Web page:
About us

Naisten Pankki on kehitysmaiden naisten asialla. Naisten Pankin kummitätinä toimii Elisabeth Rehn.

Women's Bank is a volunteer Network which raises funds to support women's sustainable entrepreneurship and livelihood in developing countries. The goal of Women's Bank is to support women and their families in Africa, Asia and other continents by alleviating poverty.

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Finnish innovation

Women’s Bank is a Finnish innovation. It was born in 2007 at the Brussels Airport, when a group of leading Finnish women from business and politics were on their way back home from Liberia. They had been invited to visit the war-torn West African country by the Finnish NGO Finn Church Aid, which was looking to develop its voluntary work.

All the women in the group were moved and shocked by the situation of Liberian women. One group member described a local woman’s circumstances: “If she had had scissors, she could have resumed working as a hairdresser. But she could not even afford a pair!”

The voluntary network was started rapidly. Its founders pledged to talk 80 per cent about business and 20 per cent about Women’s Bank at all their business meetings. In the years to follow, the Women’s Bank network grew fast.

Women in Finland are known for their independence and equal status with men. Finnish women were the first in Europe to win the right to vote and the first in the world to be able to stand as candidates at elections. The country’s municipal day care system has since the 1970’s enabled women to work and have careers. Now Finnish women want to give other women a chance to succeed.

Women’s Bank was born to support women’s entrepreneurship, and entrepreneurship is at the core of its values. In the context of underdeveloped communities, this usually means small businesses run by women.

It also means that many women can have their own money – often for the first time in their lives.

Women’s Bank gives women a chance

In just over ten years, Women’s Bank’s volunteer network has fundraised well over 10 million euros for women in developing countries. Women’s Bank consists of 40 local groups and about 3 000 volunteers. Mostly women, but some brave men, too.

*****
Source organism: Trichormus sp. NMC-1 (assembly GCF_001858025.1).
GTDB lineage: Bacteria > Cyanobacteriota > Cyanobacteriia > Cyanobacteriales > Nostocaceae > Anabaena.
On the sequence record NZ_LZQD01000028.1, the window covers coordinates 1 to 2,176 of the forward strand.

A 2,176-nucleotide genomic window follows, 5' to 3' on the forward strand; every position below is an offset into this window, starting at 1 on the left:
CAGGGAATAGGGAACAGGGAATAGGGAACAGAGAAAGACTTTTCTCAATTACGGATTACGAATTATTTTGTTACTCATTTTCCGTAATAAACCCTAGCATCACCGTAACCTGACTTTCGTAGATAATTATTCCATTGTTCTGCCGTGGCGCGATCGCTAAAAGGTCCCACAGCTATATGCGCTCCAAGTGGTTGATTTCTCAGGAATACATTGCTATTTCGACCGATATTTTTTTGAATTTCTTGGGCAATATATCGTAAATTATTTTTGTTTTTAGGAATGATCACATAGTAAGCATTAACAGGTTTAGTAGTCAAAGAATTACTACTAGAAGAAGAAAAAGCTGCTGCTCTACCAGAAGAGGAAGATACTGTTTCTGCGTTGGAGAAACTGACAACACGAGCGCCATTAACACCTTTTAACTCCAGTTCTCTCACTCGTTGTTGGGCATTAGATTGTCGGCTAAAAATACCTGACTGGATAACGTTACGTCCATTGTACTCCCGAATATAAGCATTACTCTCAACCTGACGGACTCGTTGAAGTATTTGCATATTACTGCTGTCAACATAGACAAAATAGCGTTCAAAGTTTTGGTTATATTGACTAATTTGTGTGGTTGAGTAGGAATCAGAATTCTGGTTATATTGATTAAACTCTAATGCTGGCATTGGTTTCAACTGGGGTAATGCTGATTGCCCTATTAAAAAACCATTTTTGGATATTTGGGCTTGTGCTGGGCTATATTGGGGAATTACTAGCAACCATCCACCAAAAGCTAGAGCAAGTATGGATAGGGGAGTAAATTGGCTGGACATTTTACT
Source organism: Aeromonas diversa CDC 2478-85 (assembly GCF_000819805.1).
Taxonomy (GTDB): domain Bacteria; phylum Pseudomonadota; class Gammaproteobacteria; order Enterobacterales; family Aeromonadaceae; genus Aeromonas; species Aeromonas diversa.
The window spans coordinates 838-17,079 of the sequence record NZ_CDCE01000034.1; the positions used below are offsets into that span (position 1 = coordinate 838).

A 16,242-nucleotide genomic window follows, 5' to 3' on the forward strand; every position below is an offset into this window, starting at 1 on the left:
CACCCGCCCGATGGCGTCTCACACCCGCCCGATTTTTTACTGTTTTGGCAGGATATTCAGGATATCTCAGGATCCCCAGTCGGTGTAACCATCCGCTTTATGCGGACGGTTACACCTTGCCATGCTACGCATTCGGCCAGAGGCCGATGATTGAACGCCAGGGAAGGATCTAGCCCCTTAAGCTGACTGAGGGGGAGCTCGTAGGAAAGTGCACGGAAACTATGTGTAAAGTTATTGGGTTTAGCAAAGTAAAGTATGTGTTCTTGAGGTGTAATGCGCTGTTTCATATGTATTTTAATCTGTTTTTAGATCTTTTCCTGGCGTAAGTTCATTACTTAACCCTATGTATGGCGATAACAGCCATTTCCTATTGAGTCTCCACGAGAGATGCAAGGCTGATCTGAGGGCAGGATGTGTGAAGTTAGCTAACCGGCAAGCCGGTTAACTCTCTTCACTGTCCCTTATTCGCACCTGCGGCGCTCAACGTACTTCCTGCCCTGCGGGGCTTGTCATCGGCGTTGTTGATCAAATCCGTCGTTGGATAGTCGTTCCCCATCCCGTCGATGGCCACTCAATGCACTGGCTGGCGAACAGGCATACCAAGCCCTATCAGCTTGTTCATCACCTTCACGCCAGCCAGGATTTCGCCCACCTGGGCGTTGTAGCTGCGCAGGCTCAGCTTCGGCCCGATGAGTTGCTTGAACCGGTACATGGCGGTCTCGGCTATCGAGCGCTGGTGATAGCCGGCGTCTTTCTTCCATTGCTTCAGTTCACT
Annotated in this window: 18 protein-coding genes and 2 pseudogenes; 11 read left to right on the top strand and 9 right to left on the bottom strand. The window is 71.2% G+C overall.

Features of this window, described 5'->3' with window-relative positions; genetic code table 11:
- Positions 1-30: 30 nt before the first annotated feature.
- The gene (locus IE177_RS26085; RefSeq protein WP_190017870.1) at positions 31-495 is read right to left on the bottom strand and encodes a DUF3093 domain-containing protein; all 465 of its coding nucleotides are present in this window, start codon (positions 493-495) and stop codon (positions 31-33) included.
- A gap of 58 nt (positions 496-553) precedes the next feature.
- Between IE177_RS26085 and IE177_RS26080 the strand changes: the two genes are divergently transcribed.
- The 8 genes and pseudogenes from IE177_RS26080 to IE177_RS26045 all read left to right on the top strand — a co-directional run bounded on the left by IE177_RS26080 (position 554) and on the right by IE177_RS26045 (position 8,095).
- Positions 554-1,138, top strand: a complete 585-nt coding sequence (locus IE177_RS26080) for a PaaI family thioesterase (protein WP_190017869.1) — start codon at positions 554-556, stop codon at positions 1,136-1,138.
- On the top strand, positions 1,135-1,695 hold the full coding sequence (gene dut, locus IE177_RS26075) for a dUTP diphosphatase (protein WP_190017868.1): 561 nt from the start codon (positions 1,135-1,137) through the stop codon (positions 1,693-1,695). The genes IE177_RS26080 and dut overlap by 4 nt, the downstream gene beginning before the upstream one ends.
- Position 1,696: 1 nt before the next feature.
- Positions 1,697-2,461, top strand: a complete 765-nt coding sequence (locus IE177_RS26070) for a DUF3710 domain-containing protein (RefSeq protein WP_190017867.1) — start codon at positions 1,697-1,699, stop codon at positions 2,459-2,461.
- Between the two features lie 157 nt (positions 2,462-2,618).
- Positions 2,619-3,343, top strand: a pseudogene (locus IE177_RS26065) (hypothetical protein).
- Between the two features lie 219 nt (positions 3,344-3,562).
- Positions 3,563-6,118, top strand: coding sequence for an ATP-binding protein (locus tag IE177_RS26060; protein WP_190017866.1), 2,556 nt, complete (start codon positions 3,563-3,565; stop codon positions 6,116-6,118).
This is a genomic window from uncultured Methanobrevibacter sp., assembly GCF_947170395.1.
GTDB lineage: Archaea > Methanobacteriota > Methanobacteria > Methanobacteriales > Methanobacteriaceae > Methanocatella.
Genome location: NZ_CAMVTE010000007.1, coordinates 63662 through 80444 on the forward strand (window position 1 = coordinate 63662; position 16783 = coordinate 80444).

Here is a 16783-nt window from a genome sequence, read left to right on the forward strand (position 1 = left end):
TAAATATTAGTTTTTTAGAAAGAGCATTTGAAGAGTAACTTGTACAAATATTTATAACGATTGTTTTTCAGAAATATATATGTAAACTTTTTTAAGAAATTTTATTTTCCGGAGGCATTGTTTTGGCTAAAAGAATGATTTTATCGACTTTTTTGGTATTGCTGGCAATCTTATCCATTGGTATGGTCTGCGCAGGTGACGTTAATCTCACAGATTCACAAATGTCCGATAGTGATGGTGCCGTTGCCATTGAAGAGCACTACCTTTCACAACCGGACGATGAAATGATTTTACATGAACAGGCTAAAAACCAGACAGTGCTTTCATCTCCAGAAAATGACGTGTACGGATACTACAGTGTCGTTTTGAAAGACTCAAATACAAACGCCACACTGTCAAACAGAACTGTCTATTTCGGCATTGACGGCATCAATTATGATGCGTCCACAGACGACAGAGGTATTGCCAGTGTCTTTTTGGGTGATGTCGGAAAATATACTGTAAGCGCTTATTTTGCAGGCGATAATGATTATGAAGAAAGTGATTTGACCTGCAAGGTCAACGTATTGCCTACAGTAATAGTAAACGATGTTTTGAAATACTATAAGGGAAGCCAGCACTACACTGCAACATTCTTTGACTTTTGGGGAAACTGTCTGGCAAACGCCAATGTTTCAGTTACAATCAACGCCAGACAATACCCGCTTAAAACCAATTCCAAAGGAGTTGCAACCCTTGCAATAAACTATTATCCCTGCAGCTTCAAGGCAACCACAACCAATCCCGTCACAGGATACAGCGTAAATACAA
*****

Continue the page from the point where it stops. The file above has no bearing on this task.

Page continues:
The volunteers have contributed with their time, money and skills, and utilized their business and media contacts. Every year the volunteers have organized hundreds of events such as concerts, golf tournaments, fashion shows and flee-markets selling designer clothes.

Women’s Bank has become a movement of modern volunteer work, where each volunteer can make use of their own professional skills.

“Volunteering is possible in many different ways. At Women’s Bank one can knit and bake too. But that wouldn’t be my cup of tea”, says Riittakaisa Kässi, who works as service manager at a financial service company in Jyväskylä in central Finland. Her work experience and knowledge is put to great use as the chair of the Women’s Bank Jyväskylä group.

“Through Women’s Bank I have got to know women I would otherwise never have met. Together, we’re doing valuable work while having a great time! And it is the most wonderful feeling to be able to pass on the funds we have gathered”, Kässi says.

Business idea of Women’s Bank

The goal of Women’s Bank is to support women in developing countries in Africa, Asia and other continents by alleviating poverty.

Women and girls are an underutilized resource for progress in developing countries. Improving the status and the livelihood of women is the single most important way of eradicating poverty and improving the general standard of living.

By supporting women in a sustainable way, you will support their families and often the entire village community. When women’s incomes increase, it will improve the livelihood of the people around them, too. Many projects have specific roles for men as well. For example, Cambodian village banks also have male members.

A number of international forums have noted that one of the most important means of abolishing poverty is to improve women’s possibilities of earning their living. Women are frequently the poorest of the poor. Improving their position is in direct correlation to the prosperity of the whole family and even to that of the entire local community.

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